Veronica Mars: The Promise of Fan-Funded Movie Making
Leslie Loftis
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Veronica Mars was a Murder, She Wrote meets Encyclopedia Brown detective TV show that aired for three seasons about 10 years ago. Like the infamous prematurely cancelled Firefly, Veronica Mars had a small but loyal fan base. And like Firefly, the fans and the cast and writers wanted to continue the story on the big screen. This is where things got interesting.

Lead actress Kristen Bell and creator/director Rob Thomas couldn’t get a studio to sign on for the movie, so they funded the film though Kickstarter. Fans raised over $5 million for the project. And so, Veronica Mars, the movie, opened this weekend to a seemingly pathetic take of $2 million. But it was a limited release format with a same day Video On Demand release to the Kickstarter investors. As Scott Mendelson at Forbes stated, no one knows how to judge the financial success of the film because there is no precedent for a release like this.

Financial success or not, it is a fan hit. My husband and I certainly enjoyed it immensely. We hastily arranged Saturday matinee babysitting after hearing great reviews from friends and family. It could easily be a general audience hit, too. With the low budget, the film has none of the flash, wide scope, or preferred pacing of the big studio productions, but it has what so many of those movies lack: a good story.

Avoiding the studio imposed formula for film success saves stories

Because studios sink big bucks into their productions, they want assurances of success. All but out of its own ideas, Hollywood regularly takes stories from books, comic books, and earlier, great, movies. They must view it as buying an established audience, not an existing story. The stories Hollywood hollows out by formula. Through studying blockbusters past, they retro-engineered a formula for success. Along with CGI and action requirements and the obligatory love story, the powers that be push “updated” themes that they think will be popular rather than allow timeless themes to emerge out of good stories. Such practices explain how we end up with disappointments like the CGI-buries-25-minutes-of-attempted-storytelling that was Man of Steel, the subtle tweaks that made Ender’s Game a good movie only if you don’t think about it, or the soon to be released story of Noah as the first environmentalist.

The formula not only weakens the old stories but also Hollywood’s ability figure out when it has a good story in hand. Veronica Mars, the series, didn’t fit the studio success formula. The heroine wasn’t a superhero, a bossy* boss, or a writer. The males weren’t all evil capitalists or squishy oafs. The series got cancelled due to low ratings, but at the time the show had about three times the viewership of Lena Dunham’s much hyped GIRLS. Yes, this is a bit of an apples to oranges comparison as GIRLS shows on subscriber TV and Veronica Mars was free. But the number of covers, interviews, and analysis Dunham’s GIRLS gets suggests it is a hit for HBO. It isn’t. (Scroll down for comment discussion about GIRLS losing 50% of its lead show audience.) With the exception of the series 3 premiere, GIRLS pulls under a million households an episode. But it tics the formula boxes and so gets the benefit of the doubt and the easy renewal.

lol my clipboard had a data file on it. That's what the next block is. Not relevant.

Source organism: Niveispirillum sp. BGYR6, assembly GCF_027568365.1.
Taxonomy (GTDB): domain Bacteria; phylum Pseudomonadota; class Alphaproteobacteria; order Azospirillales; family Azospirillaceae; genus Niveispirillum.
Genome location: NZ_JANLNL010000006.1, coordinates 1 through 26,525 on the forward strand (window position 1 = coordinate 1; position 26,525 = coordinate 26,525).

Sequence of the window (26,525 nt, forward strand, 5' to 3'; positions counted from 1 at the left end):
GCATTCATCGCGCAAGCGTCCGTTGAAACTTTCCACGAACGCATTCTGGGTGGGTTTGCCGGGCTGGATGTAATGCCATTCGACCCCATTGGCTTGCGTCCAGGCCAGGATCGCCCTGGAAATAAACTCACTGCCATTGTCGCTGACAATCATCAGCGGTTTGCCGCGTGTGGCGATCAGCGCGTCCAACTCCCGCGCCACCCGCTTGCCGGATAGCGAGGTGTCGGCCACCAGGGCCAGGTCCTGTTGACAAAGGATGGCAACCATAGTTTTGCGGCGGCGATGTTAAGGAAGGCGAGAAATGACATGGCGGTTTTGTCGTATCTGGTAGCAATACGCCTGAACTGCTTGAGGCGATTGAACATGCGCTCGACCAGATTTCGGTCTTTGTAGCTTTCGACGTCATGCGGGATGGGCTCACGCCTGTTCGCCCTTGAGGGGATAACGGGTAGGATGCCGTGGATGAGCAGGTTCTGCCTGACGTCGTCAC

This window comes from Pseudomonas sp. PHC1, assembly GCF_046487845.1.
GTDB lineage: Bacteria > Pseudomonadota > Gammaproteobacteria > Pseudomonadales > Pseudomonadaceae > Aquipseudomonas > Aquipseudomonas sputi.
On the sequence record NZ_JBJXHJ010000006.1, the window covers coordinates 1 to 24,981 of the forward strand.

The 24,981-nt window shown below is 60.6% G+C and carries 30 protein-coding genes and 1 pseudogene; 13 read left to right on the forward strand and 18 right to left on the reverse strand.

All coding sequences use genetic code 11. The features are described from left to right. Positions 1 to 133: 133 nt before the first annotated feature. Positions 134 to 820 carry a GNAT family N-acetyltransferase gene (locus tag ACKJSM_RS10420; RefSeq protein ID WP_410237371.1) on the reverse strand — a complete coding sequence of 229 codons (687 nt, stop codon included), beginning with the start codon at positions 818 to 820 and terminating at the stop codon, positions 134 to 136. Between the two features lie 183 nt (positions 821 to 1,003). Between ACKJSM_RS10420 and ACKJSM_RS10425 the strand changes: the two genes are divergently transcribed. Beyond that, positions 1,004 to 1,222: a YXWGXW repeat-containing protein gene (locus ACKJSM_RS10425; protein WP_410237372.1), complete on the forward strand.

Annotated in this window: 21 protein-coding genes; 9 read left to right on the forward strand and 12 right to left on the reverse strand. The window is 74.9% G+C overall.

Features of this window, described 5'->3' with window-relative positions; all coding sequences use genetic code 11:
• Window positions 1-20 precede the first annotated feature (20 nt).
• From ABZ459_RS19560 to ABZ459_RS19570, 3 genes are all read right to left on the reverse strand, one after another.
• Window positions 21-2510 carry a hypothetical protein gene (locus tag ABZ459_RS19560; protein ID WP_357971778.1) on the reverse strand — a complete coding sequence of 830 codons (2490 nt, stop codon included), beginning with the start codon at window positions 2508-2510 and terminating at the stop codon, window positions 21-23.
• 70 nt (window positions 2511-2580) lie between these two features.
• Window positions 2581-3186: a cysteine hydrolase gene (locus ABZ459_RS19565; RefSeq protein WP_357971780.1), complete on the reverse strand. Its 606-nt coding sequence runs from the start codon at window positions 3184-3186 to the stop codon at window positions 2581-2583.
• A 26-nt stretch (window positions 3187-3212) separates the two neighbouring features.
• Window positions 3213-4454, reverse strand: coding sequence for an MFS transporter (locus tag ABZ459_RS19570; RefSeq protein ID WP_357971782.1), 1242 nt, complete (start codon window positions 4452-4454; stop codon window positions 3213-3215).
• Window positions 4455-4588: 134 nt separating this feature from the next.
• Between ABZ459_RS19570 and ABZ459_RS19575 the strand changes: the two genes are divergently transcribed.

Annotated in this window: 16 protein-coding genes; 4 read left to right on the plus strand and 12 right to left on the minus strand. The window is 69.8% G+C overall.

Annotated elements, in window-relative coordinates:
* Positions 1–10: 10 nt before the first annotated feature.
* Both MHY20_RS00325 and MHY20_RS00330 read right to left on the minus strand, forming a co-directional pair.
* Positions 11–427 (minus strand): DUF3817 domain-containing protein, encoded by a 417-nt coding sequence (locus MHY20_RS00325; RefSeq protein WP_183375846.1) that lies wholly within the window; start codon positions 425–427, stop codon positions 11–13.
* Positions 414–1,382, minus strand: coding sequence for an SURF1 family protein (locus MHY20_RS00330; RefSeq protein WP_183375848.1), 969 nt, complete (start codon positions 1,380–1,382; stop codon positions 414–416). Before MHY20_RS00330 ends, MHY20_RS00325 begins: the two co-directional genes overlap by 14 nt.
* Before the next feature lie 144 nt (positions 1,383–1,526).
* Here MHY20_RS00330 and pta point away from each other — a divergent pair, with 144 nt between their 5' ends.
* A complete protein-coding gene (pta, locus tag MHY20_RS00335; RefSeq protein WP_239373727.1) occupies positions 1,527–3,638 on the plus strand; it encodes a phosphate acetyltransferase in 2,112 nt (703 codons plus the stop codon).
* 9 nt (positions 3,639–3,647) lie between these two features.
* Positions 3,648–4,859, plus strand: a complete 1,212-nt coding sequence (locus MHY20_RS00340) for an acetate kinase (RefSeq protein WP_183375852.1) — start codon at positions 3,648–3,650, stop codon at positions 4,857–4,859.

I don’t imagine that fan funding will be a complete solution to these problems. If it gets more popular, then fan funded film making might start to resemble self publishing, many amateur works peppered with a few greats that slowly rise to prominence. But Veronica Mars shows the promise of what can happen when studio success formulas get bypassed. With no studio to accommodate, Rob Thomas wrote his detective story, his characters. The story survived and the themes emerged.

I could riff for quite a while on the many thematic virtues of Veronica Mars, but I don’t want to ruin the movie, which I highly recommend. So I will just mention one theme particularly worthy of note for its rarity.

Be anxious for the fray

Set 10 years after Veronica left her hometown private investigator life, she returns home for a few days to help a friend. (You don’t need to be a fan to follow the story. Fans will see more, of course, but Thomas does a good recap. A newcomer can simply enjoy a detective flick.)

On the cusp of a high salary career at a NYC law firm, Veronica is tempted by her old life of solving crime. Until the end, she regards her sleuthing urges as adrenaline surfing impulses. She uses addiction metaphors to refer to the pull of her PI life. But Veronica is not addicted to the thrill of the chase. She’s addicted to fighting the good fight.

Faced with the choice between a comfortable, high powered career for which she has worked hard or a modest, dangerous career in a town that regards her with contempt, she choses the latter. And she doesn’t choose it because she is an adrenaline junkie but because it is the fray, the day to day battle between right and wrong that matters. She has a talent for the fight. She is needed for the fight. The siren song of money and prestige does not pull her away. And the promise of scorn does not scare her away.

This is the kind of antiquated theme that often doesn’t make it though studio story editing. The NYT review certainly didn’t get it. “[I]t’s hard to believe that Veronica, having matured into the totally together woman you always knew she would become, would honestly want to return to this pitiful small town other than for a visit with Dad.” For some it is hard to believe. For others, it makes perfect sense.

*No, I will not participate in the ridiculous, counterproductive, and ignorant to irony campaign to “ban bossy.”

Photo By garrettc
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